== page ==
ISA stories continued to dominate the mid-week money sections, causing savings stories to take up over one third of the articles – rising from 24 per cent of stories last week to 35 per cent this week. Tax stories were also on the up, tripling from just 4 per cent in last week’s money sections to 12 per cent this week.
In the Mirror, with the end of the tax year fast approaching, Tricia Phillips (@Triciaaphillips) warned readers to ‘use it or lose it’ with regards to this year’s ISA allowance. Emma Wall, in the Telegraph , (@TeleFinance) made the shocking revelation that savers are paying more than half a billion pounds a year in tax on their savings, which could be avoided by maximizing ISA contributions instead. For the top rates, the Mail outlined two fixed-rate bonds, going on sale today (Wednesday 3rd March), which pay 5 per cent for three years – an attractive prospect in the current market.
The tax stories focussed on the latest clampdowns by HM Revenue and Customs. In the Mail, James Salmon (@thisismoney) noted that the HMRC has launched a crackdown on suspected fraudulent tax credit claims from the self-employed and will now hire more investigators to spot patterns of fraud. It’s not just the self-employed being targeted either, as James Coney (@jimconey) pointed out in the Mail. HMRC is trying to correct the administrative errors of last year, meaning that many tax payers are being ordered to pay back thousands of pounds…in just one month.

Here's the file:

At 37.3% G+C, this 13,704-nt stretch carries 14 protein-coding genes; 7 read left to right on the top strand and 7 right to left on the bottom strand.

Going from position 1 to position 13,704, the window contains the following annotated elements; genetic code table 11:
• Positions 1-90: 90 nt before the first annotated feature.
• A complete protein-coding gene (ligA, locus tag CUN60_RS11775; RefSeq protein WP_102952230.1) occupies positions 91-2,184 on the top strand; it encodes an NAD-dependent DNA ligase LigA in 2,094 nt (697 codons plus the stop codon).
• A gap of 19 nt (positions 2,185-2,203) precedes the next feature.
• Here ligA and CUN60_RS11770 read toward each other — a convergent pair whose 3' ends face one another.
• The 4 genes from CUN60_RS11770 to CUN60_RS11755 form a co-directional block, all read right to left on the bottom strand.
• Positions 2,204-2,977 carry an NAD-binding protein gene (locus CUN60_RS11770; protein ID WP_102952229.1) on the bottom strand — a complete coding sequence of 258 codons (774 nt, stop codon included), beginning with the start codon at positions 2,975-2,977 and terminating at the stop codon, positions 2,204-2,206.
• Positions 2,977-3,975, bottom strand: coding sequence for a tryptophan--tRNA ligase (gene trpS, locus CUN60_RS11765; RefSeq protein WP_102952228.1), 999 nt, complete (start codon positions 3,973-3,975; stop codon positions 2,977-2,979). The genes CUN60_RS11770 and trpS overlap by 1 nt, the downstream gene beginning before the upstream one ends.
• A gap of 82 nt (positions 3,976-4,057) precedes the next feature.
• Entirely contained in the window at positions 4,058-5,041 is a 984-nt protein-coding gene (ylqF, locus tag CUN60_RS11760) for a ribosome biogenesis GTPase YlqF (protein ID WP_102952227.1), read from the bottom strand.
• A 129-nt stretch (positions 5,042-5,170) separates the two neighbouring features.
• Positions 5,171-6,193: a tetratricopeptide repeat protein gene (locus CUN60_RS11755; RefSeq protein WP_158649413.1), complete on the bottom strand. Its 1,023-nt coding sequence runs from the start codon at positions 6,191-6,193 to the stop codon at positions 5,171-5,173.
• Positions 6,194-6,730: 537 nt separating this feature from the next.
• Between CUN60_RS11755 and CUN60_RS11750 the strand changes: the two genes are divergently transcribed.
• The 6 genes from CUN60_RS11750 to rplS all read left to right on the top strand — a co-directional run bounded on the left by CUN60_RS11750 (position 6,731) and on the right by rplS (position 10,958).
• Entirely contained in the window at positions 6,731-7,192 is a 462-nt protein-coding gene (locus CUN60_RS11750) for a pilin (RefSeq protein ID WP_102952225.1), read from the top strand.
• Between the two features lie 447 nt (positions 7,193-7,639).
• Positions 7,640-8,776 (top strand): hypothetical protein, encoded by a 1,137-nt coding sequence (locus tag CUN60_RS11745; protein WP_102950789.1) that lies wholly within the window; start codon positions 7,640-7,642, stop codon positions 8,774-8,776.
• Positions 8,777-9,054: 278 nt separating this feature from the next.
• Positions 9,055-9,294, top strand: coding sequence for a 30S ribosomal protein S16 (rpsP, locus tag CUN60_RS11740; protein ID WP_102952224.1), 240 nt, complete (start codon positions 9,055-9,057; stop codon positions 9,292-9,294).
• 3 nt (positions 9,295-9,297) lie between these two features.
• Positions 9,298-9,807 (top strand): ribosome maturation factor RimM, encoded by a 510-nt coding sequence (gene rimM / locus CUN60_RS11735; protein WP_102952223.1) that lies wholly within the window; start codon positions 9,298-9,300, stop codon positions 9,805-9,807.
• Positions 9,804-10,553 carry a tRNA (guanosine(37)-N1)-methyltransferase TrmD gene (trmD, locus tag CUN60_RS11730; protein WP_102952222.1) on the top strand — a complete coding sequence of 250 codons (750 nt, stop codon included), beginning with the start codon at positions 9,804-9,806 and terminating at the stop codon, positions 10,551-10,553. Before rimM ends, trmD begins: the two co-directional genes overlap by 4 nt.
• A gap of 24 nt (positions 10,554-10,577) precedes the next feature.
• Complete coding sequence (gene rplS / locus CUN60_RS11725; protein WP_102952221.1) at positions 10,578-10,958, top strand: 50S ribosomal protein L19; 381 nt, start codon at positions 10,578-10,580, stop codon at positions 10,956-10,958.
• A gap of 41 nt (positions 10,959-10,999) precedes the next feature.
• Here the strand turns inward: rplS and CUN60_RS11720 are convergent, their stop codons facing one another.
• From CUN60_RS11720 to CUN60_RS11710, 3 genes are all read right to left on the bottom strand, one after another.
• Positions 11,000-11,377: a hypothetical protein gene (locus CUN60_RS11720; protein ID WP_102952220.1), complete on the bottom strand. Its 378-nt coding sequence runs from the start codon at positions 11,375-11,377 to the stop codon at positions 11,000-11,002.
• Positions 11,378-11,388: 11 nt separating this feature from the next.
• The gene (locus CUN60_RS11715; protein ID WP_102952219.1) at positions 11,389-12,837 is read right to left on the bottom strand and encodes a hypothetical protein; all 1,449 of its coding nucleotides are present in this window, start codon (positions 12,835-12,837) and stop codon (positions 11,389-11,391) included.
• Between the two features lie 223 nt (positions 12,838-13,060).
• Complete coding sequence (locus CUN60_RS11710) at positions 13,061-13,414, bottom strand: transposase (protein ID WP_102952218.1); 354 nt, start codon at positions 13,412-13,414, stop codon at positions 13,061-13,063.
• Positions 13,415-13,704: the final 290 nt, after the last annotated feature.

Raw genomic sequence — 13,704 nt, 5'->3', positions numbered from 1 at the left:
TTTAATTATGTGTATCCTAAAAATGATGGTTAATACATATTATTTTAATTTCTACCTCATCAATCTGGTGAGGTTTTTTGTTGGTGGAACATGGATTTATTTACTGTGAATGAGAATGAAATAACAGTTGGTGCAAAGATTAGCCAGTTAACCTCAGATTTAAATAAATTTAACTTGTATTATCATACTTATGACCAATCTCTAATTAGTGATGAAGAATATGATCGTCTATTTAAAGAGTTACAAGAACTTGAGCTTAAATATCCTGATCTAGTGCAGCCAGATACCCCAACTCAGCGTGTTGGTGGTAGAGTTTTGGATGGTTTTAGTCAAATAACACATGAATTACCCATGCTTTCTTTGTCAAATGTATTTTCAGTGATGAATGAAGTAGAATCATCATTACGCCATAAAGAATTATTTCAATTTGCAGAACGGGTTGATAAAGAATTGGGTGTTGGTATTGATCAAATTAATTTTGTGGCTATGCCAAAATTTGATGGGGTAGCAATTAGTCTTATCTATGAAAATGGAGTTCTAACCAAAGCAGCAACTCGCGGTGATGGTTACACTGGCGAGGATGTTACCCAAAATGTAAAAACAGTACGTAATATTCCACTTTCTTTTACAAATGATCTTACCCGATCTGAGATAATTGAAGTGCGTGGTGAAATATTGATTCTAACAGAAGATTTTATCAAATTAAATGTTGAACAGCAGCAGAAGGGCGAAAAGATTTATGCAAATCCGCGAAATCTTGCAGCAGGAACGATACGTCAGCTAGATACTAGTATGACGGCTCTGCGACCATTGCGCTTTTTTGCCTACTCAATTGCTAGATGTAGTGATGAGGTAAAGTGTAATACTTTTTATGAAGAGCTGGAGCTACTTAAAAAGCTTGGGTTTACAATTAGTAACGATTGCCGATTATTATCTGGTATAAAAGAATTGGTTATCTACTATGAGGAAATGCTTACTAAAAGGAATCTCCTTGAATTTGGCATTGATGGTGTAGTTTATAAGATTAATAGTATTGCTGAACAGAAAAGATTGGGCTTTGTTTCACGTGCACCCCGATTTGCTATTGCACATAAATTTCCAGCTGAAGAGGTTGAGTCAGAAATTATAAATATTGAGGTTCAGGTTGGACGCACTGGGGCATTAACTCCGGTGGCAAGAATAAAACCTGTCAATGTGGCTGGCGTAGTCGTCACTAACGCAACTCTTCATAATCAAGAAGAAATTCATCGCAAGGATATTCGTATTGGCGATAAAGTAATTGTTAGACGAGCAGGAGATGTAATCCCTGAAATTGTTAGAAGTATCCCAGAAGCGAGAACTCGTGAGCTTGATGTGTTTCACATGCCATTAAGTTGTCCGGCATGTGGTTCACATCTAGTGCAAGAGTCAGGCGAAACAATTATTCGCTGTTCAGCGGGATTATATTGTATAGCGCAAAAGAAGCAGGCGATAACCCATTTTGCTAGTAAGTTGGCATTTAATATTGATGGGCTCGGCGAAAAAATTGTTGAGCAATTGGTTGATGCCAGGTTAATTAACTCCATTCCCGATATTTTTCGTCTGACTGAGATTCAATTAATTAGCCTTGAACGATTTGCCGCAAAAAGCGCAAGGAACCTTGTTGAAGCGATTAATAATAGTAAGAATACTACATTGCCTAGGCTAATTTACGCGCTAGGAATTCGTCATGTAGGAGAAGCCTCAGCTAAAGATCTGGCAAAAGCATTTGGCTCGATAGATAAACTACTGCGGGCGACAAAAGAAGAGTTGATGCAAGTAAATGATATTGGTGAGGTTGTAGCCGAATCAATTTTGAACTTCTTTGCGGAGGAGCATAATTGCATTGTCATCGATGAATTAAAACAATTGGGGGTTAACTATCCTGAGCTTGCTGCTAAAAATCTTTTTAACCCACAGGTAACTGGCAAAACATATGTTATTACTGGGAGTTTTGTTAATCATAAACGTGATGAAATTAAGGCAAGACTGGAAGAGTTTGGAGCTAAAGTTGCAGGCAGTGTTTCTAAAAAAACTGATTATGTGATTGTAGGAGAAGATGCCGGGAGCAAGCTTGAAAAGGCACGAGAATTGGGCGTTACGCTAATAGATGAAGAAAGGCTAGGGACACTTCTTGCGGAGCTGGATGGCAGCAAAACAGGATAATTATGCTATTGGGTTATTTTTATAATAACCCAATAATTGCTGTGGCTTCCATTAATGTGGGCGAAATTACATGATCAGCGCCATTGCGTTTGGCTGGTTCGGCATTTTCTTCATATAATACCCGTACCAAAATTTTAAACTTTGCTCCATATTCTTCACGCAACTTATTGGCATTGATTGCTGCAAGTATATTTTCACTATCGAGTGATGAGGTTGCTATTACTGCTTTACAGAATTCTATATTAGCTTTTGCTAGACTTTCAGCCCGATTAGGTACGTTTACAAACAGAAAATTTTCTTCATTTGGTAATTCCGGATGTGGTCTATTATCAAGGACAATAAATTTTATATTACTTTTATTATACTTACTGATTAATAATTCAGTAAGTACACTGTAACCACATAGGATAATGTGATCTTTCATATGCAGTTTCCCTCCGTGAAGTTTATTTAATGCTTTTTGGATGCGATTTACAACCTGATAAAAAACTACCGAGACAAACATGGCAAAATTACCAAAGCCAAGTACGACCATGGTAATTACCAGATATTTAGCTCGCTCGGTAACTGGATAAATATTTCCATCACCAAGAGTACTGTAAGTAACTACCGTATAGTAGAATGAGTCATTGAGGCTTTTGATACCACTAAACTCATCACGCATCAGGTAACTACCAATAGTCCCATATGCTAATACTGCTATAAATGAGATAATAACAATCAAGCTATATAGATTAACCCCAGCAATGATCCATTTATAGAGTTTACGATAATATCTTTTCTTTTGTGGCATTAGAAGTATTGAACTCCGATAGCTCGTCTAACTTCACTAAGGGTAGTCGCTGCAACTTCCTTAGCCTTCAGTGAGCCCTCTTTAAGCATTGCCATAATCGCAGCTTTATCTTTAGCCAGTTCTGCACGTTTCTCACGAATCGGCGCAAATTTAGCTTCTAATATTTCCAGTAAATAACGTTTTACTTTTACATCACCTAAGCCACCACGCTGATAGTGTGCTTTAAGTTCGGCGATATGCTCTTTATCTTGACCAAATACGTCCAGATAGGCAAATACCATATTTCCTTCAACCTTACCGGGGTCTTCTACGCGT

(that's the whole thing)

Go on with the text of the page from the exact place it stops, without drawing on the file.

Another story that attracted the attention of both the Mail and the Mirror is how certain banks are giving their customers ‘a raw deal’. While banks raked in an £11.3 billion profit from their customers last year – customers that have previously bailed them out – rates on savings accounts have remained astonishingly low. Moreover, overdraft charges for those who stray into the red are at an all-time-high. It’s unsurprising then, that the complaints are starting to flood in.
The other scores on the board this week were:
Credit cards 6%